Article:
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Lecture# Optimality and Asymptotics

Description

This lecture discusses the optimality of the Least Squares Estimator (LSE) in the Gaussian Linear Model, showing that it is the best unbiased estimator. It explores the Gauss-Markov Theorem, which states that the LSE is the best linear unbiased estimator. The concept of optimality is further examined under weaker assumptions, focusing on uncorrelatedness. The lecture also delves into the large sample distribution of the estimator, emphasizing its behavior as the sample size grows. Various theorems and proofs are presented to support the discussion, shedding light on the distribution properties of the estimator under different conditions.

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In course

Instructors (2)

MATH-341: Linear models

Regression modelling is a fundamental tool of statistics, because it describes how the law of a random variable of interest may depend on other variables. This course aims to familiarize students with

Related concepts (56)

Estimator

In statistics, an estimator is a rule for calculating an estimate of a given quantity based on observed data: thus the rule (the estimator), the quantity of interest (the estimand) and its result (the estimate) are distinguished. For example, the sample mean is a commonly used estimator of the population mean. There are point and interval estimators. The point estimators yield single-valued results. This is in contrast to an interval estimator, where the result would be a range of plausible values.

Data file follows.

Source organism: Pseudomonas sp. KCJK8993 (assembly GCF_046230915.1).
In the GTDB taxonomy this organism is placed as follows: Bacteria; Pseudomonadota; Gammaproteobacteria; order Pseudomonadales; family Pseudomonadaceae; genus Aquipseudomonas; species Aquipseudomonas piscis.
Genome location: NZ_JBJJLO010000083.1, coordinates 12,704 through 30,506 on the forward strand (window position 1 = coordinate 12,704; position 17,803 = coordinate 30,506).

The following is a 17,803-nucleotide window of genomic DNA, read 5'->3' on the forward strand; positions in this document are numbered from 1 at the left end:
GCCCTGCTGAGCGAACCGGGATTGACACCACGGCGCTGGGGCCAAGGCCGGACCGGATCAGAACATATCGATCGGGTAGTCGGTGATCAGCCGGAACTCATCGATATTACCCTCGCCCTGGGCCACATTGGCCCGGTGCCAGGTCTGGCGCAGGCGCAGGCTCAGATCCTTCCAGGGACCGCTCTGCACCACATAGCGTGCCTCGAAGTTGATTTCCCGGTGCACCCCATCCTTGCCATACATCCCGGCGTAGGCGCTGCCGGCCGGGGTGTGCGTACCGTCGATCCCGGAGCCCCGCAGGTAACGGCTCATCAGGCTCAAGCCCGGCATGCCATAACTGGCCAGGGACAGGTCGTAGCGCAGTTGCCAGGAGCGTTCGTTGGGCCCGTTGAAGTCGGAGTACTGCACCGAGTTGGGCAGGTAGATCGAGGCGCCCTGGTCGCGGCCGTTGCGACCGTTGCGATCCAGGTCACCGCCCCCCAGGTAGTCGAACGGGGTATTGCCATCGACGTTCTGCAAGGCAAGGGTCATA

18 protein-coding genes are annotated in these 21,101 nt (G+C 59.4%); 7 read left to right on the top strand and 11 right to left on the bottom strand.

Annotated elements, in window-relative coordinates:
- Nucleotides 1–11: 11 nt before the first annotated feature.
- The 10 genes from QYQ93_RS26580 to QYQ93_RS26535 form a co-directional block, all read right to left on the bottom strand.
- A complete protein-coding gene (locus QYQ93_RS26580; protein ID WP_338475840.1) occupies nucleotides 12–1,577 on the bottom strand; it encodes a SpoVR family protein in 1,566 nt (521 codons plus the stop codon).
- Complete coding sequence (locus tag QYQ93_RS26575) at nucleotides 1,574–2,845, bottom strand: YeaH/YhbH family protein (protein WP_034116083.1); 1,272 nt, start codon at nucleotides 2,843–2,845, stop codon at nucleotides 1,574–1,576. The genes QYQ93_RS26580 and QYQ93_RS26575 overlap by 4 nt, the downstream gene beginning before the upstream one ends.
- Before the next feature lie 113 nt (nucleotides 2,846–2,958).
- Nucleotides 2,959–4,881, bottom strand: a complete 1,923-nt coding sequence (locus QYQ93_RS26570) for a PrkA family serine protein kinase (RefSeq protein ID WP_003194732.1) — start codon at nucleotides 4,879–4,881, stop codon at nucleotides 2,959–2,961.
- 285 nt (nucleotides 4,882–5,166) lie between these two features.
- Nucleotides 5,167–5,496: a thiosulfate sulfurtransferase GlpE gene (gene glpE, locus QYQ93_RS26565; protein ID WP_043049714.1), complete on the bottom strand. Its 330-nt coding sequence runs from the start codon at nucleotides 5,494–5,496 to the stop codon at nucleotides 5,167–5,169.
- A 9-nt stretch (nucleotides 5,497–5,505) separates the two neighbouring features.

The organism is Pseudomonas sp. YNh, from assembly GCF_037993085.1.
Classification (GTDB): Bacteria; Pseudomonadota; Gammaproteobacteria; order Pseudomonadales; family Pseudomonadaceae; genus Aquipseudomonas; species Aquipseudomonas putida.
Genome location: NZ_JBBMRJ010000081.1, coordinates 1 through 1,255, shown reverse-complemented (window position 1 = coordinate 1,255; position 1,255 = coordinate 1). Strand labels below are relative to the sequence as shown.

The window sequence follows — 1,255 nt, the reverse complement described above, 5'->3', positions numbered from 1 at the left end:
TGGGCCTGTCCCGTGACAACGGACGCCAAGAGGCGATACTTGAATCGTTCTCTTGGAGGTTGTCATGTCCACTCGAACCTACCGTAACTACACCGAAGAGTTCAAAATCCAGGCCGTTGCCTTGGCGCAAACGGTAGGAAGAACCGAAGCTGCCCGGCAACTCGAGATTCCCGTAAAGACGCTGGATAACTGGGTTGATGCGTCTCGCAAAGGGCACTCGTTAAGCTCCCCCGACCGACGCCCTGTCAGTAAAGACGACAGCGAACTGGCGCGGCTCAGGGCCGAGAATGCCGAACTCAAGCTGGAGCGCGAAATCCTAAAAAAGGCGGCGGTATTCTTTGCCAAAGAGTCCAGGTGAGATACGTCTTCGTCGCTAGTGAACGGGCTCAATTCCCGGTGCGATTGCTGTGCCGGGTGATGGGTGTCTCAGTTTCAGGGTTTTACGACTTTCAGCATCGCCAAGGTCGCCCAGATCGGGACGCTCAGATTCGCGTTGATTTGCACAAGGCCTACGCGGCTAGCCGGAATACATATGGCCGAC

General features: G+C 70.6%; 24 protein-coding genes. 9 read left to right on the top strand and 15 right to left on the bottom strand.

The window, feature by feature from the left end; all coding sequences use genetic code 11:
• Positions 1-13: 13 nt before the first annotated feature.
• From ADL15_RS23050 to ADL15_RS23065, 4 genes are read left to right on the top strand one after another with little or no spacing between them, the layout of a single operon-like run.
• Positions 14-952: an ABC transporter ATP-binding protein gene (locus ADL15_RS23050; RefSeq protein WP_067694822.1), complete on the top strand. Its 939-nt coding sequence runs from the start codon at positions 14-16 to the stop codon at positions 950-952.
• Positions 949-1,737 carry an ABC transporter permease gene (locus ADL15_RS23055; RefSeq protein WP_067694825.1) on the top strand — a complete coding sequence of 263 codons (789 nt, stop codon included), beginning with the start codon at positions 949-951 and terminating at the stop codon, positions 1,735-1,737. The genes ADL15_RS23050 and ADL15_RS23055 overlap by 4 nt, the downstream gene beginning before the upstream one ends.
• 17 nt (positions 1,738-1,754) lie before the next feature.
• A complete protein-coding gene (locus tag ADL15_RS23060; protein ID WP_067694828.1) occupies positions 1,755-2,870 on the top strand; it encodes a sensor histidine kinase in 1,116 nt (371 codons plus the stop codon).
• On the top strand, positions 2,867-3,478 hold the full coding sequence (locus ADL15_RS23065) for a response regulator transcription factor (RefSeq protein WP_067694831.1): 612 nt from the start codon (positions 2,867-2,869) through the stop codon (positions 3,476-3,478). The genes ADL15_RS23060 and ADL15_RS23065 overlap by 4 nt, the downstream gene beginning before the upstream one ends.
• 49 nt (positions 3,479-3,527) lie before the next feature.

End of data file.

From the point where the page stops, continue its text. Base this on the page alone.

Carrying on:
Generalized least squares

In statistics, generalized least squares (GLS) is a method used to estimate the unknown parameters in a linear regression model when there is a certain degree of correlation between the residuals in the regression model. Least squares and weighted least squares may need to be more statistically efficient and prevent misleading inferences. GLS was first described by Alexander Aitken in 1935. In standard linear regression models one observes data on n statistical units.

Invariant estimator

In statistics, the concept of being an invariant estimator is a criterion that can be used to compare the properties of different estimators for the same quantity. It is a way of formalising the idea that an estimator should have certain intuitively appealing qualities. Strictly speaking, "invariant" would mean that the estimates themselves are unchanged when both the measurements and the parameters are transformed in a compatible way, but the meaning has been extended to allow the estimates to change in appropriate ways with such transformations.

Generalized linear model

In statistics, a generalized linear model (GLM) is a flexible generalization of ordinary linear regression. The GLM generalizes linear regression by allowing the linear model to be related to the response variable via a link function and by allowing the magnitude of the variance of each measurement to be a function of its predicted value. Generalized linear models were formulated by John Nelder and Robert Wedderburn as a way of unifying various other statistical models, including linear regression, logistic regression and Poisson regression.

Bias of an estimator

In statistics, the bias of an estimator (or bias function) is the difference between this estimator's expected value and the true value of the parameter being estimated. An estimator or decision rule with zero bias is called unbiased. In statistics, "bias" is an property of an estimator. Bias is a distinct concept from consistency: consistent estimators converge in probability to the true value of the parameter, but may be biased or unbiased; see bias versus consistency for more.

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